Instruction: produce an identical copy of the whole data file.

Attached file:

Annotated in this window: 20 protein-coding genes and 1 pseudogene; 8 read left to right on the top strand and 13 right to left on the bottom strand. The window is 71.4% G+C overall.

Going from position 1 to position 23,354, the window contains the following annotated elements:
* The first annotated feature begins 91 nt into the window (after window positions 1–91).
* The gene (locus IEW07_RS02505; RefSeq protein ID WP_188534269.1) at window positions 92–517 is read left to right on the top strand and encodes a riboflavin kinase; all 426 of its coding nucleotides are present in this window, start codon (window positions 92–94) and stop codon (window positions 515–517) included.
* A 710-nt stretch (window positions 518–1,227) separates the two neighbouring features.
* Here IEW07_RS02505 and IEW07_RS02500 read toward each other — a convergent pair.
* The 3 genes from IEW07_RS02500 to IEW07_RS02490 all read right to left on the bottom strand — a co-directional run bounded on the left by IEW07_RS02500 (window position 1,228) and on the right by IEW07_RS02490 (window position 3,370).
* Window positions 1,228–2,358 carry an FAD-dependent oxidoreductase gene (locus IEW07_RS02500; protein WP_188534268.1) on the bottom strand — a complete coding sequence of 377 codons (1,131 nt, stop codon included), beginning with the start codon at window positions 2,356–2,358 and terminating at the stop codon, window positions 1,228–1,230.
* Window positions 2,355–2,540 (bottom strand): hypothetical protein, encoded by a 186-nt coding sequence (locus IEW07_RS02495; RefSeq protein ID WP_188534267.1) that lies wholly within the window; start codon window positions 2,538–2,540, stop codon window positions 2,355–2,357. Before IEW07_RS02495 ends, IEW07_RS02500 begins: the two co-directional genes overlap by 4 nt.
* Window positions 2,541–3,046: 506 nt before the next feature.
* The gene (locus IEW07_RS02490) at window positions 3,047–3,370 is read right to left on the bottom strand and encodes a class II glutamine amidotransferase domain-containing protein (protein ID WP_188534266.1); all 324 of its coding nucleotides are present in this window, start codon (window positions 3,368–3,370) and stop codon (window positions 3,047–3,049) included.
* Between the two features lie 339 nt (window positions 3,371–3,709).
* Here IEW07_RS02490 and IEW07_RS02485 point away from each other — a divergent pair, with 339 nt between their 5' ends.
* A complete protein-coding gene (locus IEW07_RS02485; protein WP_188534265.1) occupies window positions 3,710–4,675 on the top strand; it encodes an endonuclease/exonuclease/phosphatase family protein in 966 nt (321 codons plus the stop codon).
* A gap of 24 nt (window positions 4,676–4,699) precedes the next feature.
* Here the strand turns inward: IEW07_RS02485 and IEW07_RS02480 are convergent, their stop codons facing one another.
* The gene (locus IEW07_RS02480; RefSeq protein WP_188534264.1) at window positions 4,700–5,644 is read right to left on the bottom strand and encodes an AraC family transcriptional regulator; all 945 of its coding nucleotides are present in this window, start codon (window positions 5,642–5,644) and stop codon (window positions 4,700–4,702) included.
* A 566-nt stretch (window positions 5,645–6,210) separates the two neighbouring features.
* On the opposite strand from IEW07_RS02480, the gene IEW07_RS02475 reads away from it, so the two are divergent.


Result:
Annotated in this window: 20 protein-coding genes and 1 pseudogene; 8 read left to right on the top strand and 13 right to left on the bottom strand. The window is 71.4% G+C overall.

Going from position 1 to position 23,354, the window contains the following annotated elements:
* The first annotated feature begins 91 nt into the window (after window positions 1–91).
* The gene (locus IEW07_RS02505; RefSeq protein ID WP_188534269.1) at window positions 92–517 is read left to right on the top strand and encodes a riboflavin kinase; all 426 of its coding nucleotides are present in this window, start codon (window positions 92–94) and stop codon (window positions 515–517) included.
* A 710-nt stretch (window positions 518–1,227) separates the two neighbouring features.
* Here IEW07_RS02505 and IEW07_RS02500 read toward each other — a convergent pair.
* The 3 genes from IEW07_RS02500 to IEW07_RS02490 all read right to left on the bottom strand — a co-directional run bounded on the left by IEW07_RS02500 (window position 1,228) and on the right by IEW07_RS02490 (window position 3,370).
* Window positions 1,228–2,358 carry an FAD-dependent oxidoreductase gene (locus IEW07_RS02500; protein WP_188534268.1) on the bottom strand — a complete coding sequence of 377 codons (1,131 nt, stop codon included), beginning with the start codon at window positions 2,356–2,358 and terminating at the stop codon, window positions 1,228–1,230.
* Window positions 2,355–2,540 (bottom strand): hypothetical protein, encoded by a 186-nt coding sequence (locus IEW07_RS02495; RefSeq protein ID WP_188534267.1) that lies wholly within the window; start codon window positions 2,538–2,540, stop codon window positions 2,355–2,357. Before IEW07_RS02495 ends, IEW07_RS02500 begins: the two co-directional genes overlap by 4 nt.
* Window positions 2,541–3,046: 506 nt before the next feature.
* The gene (locus IEW07_RS02490) at window positions 3,047–3,370 is read right to left on the bottom strand and encodes a class II glutamine amidotransferase domain-containing protein (protein ID WP_188534266.1); all 324 of its coding nucleotides are present in this window, start codon (window positions 3,368–3,370) and stop codon (window positions 3,047–3,049) included.
* Between the two features lie 339 nt (window positions 3,371–3,709).
* Here IEW07_RS02490 and IEW07_RS02485 point away from each other — a divergent pair, with 339 nt between their 5' ends.
* A complete protein-coding gene (locus IEW07_RS02485; protein WP_188534265.1) occupies window positions 3,710–4,675 on the top strand; it encodes an endonuclease/exonuclease/phosphatase family protein in 966 nt (321 codons plus the stop codon).
* A gap of 24 nt (window positions 4,676–4,699) precedes the next feature.
* Here the strand turns inward: IEW07_RS02485 and IEW07_RS02480 are convergent, their stop codons facing one another.
* The gene (locus IEW07_RS02480; RefSeq protein WP_188534264.1) at window positions 4,700–5,644 is read right to left on the bottom strand and encodes an AraC family transcriptional regulator; all 945 of its coding nucleotides are present in this window, start codon (window positions 5,642–5,644) and stop codon (window positions 4,700–4,702) included.
* A 566-nt stretch (window positions 5,645–6,210) separates the two neighbouring features.
* On the opposite strand from IEW07_RS02480, the gene IEW07_RS02475 reads away from it, so the two are divergent.